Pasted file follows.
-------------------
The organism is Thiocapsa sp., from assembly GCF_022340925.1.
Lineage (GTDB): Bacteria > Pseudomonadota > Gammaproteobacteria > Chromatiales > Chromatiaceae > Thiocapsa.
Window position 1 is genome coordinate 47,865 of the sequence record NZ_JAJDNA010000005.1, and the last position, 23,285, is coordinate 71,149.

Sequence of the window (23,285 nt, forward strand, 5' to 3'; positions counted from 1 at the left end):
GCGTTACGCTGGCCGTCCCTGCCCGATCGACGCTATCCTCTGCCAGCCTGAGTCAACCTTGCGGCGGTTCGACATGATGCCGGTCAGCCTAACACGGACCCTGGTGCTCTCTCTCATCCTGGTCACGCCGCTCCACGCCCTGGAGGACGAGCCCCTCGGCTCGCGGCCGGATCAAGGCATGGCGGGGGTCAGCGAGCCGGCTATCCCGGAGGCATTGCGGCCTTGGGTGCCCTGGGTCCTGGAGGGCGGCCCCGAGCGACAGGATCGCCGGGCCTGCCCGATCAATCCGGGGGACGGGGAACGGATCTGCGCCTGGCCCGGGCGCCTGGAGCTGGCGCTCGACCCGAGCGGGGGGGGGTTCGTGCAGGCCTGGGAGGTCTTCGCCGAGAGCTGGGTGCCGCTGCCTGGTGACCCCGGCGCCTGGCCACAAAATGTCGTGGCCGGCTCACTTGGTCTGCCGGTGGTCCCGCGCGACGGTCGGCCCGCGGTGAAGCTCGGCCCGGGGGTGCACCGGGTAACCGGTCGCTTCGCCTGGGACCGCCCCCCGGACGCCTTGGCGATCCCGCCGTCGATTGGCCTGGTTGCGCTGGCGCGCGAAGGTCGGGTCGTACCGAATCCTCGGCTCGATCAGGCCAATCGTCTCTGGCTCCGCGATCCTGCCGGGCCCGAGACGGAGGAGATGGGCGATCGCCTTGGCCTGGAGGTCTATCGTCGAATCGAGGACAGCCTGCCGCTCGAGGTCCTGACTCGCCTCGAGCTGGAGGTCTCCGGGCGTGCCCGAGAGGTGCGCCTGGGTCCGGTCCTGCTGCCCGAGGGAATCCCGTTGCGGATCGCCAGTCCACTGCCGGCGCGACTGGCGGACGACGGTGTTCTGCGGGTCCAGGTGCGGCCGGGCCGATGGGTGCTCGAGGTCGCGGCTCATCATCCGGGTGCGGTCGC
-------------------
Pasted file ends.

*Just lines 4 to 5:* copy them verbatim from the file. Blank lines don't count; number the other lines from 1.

Sequence of the window (23,285 nt, forward strand, 5' to 3'; positions counted from 1 at the left end):
GCGTTACGCTGGCCGTCCCTGCCCGATCGACGCTATCCTCTGCCAGCCTGAGTCAACCTTGCGGCGGTTCGACATGATGCCGGTCAGCCTAACACGGACCCTGGTGCTCTCTCTCATCCTGGTCACGCCGCTCCACGCCCTGGAGGACGAGCCCCTCGGCTCGCGGCCGGATCAAGGCATGGCGGGGGTCAGCGAGCCGGCTATCCCGGAGGCATTGCGGCCTTGGGTGCCCTGGGTCCTGGAGGGCGGCCCCGAGCGACAGGATCGCCGGGCCTGCCCGATCAATCCGGGGGACGGGGAACGGATCTGCGCCTGGCCCGGGCGCCTGGAGCTGGCGCTCGACCCGAGCGGGGGGGGGTTCGTGCAGGCCTGGGAGGTCTTCGCCGAGAGCTGGGTGCCGCTGCCTGGTGACCCCGGCGCCTGGCCACAAAATGTCGTGGCCGGCTCACTTGGTCTGCCGGTGGTCCCGCGCGACGGTCGGCCCGCGGTGAAGCTCGGCCCGGGGGTGCACCGGGTAACCGGTCGCTTCGCCTGGGACCGCCCCCCGGACGCCTTGGCGATCCCGCCGTCGATTGGCCTGGTTGCGCTGGCGCGCGAAGGTCGGGTCGTACCGAATCCTCGGCTCGATCAGGCCAATCGTCTCTGGCTCCGCGATCCTGCCGGGCCCGAGACGGAGGAGATGGGCGATCGCCTTGGCCTGGAGGTCTATCGTCGAATCGAGGACAGCCTGCCGCTCGAGGTCCTGACTCGCCTCGAGCTGGAGGTCTCCGGGCGTGCCCGAGAGGTGCGCCTGGGTCCGGTCCTGCTGCCCGAGGGAATCCCGTTGCGGATCGCCAGTCCACTGCCGGCGCGACTGGCGGACGACGGTGTTCTGCGGGTCCAGGTGCGGCCGGGCCGATGGGTGCTCGAGGTCGCGGCTCATCATCCGGGTGCGGTCGC